1 Md Shayeb Shahariar, Department of Soil Science College of Agriculture and Bioresources University of Saskatchewan and Agroforestry Development Centre AAFC, University of Saskatchewan
2 Raju Soolanayakanahally, Agriculture and Agri-Food Canada
3 William Schroeder, Agroforestry Development Centre Agriculture and Agri-Food Canada, University of
4 Angela Bedard-Haughn, Department of Soil Science College of Agriculture and Bioresources University of Saskatchewan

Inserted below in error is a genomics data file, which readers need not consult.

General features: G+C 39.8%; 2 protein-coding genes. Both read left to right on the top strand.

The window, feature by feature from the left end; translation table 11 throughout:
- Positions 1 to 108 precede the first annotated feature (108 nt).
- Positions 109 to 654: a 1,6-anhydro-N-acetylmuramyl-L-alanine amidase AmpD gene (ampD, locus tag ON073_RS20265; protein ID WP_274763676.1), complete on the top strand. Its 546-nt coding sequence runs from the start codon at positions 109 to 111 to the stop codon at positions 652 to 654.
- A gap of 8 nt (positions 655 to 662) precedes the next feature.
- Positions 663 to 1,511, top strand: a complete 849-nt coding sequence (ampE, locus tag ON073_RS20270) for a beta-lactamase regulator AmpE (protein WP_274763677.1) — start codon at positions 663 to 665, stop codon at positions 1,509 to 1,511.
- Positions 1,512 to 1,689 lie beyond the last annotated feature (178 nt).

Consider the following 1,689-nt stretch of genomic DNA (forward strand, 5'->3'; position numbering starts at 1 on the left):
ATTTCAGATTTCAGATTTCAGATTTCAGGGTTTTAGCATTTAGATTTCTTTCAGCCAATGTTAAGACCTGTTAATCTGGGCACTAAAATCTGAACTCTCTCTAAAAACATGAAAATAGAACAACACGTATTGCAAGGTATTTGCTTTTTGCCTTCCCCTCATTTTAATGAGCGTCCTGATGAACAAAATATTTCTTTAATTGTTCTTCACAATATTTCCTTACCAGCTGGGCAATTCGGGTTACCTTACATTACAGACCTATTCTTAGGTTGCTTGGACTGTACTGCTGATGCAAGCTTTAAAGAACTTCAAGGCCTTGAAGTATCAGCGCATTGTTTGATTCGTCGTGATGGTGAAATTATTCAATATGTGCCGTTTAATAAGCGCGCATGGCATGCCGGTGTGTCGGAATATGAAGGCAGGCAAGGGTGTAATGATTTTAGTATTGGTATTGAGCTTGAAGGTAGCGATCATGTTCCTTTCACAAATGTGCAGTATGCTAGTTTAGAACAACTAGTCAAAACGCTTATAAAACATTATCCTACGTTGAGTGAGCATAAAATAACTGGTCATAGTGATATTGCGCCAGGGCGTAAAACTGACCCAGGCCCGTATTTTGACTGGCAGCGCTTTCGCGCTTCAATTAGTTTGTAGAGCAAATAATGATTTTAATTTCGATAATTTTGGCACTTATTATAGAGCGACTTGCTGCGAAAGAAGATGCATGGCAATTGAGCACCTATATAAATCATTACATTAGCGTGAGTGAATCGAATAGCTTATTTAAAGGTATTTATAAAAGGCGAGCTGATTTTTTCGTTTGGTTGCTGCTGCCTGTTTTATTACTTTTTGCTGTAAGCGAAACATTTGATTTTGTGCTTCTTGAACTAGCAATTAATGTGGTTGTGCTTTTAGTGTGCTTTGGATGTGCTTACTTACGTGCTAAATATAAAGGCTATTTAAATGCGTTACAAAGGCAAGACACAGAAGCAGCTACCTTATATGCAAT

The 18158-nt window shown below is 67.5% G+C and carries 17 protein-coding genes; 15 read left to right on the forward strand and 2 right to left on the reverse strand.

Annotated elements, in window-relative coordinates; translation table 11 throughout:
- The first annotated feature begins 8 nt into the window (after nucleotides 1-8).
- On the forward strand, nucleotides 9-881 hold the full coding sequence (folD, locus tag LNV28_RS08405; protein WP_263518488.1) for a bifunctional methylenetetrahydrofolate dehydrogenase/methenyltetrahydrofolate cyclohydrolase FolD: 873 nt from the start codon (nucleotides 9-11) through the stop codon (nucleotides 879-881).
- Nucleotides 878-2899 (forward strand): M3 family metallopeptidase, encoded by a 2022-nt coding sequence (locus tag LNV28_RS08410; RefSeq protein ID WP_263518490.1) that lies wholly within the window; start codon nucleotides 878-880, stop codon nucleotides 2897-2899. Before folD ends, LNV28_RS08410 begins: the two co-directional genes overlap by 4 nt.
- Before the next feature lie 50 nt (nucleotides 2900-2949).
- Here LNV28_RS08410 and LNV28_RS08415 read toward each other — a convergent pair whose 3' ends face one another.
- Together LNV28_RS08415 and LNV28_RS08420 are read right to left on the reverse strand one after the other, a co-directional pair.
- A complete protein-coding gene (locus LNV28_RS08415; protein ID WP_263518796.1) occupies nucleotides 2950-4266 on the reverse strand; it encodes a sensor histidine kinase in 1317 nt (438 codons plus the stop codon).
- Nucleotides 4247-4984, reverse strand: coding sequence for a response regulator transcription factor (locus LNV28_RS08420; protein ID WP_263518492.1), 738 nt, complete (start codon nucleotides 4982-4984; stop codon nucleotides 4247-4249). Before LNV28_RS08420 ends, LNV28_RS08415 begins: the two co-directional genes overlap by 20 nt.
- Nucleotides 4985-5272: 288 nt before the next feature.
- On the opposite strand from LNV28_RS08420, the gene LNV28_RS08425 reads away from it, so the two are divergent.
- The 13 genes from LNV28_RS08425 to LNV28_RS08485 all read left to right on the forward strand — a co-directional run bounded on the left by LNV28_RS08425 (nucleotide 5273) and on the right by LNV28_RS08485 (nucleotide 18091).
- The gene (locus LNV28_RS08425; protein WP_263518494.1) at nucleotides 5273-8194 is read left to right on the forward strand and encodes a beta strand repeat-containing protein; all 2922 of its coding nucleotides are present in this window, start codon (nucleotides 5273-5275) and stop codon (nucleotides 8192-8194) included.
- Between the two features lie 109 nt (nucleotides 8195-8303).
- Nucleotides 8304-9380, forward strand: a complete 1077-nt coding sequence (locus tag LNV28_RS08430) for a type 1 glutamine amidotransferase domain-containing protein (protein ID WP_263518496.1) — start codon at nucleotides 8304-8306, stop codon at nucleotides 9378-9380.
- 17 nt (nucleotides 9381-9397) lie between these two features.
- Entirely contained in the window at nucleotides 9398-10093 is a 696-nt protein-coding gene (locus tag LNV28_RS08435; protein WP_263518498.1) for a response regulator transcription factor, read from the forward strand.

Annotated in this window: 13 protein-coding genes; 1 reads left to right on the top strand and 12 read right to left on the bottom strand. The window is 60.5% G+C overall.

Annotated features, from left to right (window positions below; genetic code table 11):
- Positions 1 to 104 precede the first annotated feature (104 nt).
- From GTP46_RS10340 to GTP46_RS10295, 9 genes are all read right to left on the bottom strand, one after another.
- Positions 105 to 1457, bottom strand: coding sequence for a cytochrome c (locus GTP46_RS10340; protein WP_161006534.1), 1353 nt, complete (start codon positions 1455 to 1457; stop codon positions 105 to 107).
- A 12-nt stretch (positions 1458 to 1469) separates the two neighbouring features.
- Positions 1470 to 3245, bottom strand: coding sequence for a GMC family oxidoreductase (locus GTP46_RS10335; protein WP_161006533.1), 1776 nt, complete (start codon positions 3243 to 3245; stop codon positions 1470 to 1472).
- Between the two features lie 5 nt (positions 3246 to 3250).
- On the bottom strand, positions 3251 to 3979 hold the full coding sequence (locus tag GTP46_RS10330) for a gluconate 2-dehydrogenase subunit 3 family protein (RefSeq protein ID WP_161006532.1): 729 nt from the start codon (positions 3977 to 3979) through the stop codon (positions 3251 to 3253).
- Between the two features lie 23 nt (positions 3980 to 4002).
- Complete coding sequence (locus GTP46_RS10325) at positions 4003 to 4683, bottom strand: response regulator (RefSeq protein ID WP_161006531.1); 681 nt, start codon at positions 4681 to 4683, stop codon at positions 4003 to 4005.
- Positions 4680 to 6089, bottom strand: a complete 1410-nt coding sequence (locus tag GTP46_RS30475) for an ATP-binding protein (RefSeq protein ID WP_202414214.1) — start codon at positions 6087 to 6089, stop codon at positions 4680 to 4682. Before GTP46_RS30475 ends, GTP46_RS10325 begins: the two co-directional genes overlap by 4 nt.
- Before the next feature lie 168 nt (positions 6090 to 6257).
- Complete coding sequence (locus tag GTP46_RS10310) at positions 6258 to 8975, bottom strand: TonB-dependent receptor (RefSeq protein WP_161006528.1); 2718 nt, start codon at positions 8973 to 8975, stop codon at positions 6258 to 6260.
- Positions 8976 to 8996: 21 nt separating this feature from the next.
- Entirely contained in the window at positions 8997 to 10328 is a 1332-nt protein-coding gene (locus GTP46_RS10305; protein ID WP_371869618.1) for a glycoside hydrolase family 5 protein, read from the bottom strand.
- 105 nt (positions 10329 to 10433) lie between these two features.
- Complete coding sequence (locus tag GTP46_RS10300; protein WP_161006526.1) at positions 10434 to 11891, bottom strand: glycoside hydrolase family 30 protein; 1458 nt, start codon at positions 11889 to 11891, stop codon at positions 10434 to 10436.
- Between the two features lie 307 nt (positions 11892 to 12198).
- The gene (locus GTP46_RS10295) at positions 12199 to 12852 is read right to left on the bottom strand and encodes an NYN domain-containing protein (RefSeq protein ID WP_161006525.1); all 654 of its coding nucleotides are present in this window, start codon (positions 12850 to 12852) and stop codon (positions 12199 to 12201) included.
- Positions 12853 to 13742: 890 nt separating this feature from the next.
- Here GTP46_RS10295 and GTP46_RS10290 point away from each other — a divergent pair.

Short rotation willow (SRW) is a land use of increasing interest in North America including in marginal lands of the Prairie Pothole Region (PPR). The PPR contains millions of small wetlands that serve the important hydrologic function of storing soil moisture and recharging groundwater. Water balances of these PPR wetlands are very sensitive to surrounding riparian land management. The potential effects of land use changes on the water balance of these wetlands are an important concern for agriculture, management of water resources and wildlife habitat in this region. Evapotranspiration by riparian vegetation is the dominant pathway of water loss in this semi-arid region. High transpiration rate of willow vegetation that are commonly present in the riparian zone of uncultivated PPR wetlands are known to lower groundwater levels and contribute to the accumulation of secondary carbonates in the soil profile (i.e., willow ring soils). However, it is not known whether fast growing, SRW, grown for agroforestry and bioenergy, would have a similar impact. The impact of SRW cultivation in the riparian zones of PPR wetlands on groundwater table fluctuations and changes in soil salinity levels at different depths along transects was compared to other land use practices (annual crop and pasture) in a field experiment at Indian Head, Saskatchewan. The results will have important implications in future environmental use of SRW as a land use practice in the marginal land of Prairie wetlands as well as in planning wetland management and conservation in this region.